How big were the first cosmological objects?

Hutchings, Roger M, Santoro, F, Thomas, P A and Couchman, H M P (2002) How big were the first cosmological objects? Monthly Notices of the Royal Astronomical Society, 330 (4). pp. 927-936. ISSN 0035-8711

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Abstract

We calculate the cooling times at constant density for haloes with virial temperatures from 100 K to 1 × 105 K that originate from a 3σfluctuation of a CDM power spectrum in three different cosmologies. Our intention is to determine the first objects that can cool to low temperatures, but not to follow their dynamical evolution. We identify two generations of haloes: those with low virial temperatures, Tvir ≲ 9000 K that remain largely neutral, and those with larger virial temperatures that become ionized. The lower temperature, lower mass haloes are the first to cool to 75 per cent of their virial temperature. The precise temperature and mass of the first objects are dependent upon the molecular hydrogen (H2) cooling function and the cosmological model. The higher mass haloes collapse later but, in this paradigm, cool much more efficiently once they have done so, first via electronic transitions and then via molecular cooling: in fact, a greater residual ionization once the haloes cool below 9000 K results in an enhanced H2 production and hence a higher cooling rate at low temperatures than for the lower mass haloes, so that within our constant-density model it is the former that are the first to cool to really low temperatures. We discuss the possible significance of this result in the context of CDM models in which the shallow slope of the initial fluctuation spectrum on small scales leads to a wide range of halo masses (of differing overdensities) collapsing over a small redshift interval. This ‘crosstalk’ is sufficiently important that both high- and low-mass haloes collapse during the lifetimes of the massive stars which may be formed at these epochs. Further investigation is thus required to determine which generation of haloes plays the dominant role in early structure formation.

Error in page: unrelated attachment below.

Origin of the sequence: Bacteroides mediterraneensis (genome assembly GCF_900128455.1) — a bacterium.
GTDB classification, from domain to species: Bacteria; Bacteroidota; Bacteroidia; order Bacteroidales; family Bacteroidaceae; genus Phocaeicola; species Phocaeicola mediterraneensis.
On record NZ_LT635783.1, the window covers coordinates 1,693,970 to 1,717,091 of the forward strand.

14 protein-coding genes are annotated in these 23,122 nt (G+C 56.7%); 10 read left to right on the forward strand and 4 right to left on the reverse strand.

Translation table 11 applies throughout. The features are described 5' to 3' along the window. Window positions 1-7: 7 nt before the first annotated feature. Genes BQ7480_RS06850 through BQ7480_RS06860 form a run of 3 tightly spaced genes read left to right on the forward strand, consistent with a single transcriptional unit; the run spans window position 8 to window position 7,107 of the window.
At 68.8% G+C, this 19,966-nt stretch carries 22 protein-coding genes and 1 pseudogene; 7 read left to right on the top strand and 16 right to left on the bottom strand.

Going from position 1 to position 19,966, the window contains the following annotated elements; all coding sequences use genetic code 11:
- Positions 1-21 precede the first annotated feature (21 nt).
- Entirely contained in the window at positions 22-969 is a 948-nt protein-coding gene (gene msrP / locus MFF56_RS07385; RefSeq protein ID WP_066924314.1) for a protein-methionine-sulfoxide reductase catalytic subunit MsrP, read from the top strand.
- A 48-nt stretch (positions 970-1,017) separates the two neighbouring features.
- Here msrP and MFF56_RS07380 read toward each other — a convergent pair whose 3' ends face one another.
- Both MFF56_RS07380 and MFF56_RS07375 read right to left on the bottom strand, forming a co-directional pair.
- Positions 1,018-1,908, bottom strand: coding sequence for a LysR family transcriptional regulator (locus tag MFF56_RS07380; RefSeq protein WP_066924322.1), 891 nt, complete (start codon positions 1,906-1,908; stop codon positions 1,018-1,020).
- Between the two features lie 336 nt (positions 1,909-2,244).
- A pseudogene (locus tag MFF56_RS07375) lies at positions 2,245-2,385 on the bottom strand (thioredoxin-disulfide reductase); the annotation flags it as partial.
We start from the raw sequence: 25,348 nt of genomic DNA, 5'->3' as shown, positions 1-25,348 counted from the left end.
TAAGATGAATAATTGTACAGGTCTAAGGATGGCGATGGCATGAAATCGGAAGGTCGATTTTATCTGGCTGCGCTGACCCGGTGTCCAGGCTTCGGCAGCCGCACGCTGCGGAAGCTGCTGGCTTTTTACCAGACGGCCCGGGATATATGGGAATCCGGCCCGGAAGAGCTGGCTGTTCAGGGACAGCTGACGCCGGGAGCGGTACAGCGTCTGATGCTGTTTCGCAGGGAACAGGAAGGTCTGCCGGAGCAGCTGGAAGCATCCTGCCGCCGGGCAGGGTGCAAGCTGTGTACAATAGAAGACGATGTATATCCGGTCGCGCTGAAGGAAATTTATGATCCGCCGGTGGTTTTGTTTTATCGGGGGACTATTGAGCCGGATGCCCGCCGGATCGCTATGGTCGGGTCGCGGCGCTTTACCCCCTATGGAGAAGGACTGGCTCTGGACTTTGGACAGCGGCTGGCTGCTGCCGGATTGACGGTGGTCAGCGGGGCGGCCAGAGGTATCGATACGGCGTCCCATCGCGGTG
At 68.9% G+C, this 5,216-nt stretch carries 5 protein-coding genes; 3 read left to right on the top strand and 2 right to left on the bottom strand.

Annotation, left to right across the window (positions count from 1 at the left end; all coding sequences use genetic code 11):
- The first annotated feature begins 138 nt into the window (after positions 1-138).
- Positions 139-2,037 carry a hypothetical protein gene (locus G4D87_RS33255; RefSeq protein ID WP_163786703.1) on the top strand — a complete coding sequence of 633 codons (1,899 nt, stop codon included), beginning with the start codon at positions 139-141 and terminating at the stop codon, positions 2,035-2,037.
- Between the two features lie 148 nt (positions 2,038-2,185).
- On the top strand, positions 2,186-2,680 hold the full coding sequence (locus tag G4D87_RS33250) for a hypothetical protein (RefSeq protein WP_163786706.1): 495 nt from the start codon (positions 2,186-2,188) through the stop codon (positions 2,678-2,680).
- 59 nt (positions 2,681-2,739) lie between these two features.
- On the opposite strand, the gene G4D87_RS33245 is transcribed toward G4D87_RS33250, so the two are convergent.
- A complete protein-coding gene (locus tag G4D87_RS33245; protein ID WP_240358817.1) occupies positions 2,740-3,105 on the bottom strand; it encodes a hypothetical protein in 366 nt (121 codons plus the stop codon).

Item Type: Article
Schools and Departments: School of Mathematical and Physical Sciences > Physics and Astronomy
Depositing User: Peter Thomas
Date Deposited: 06 Feb 2012 20:01
Last Modified: 05 May 2018 22:48
URI: http://sro.sussex.ac.uk/id/eprint/23572

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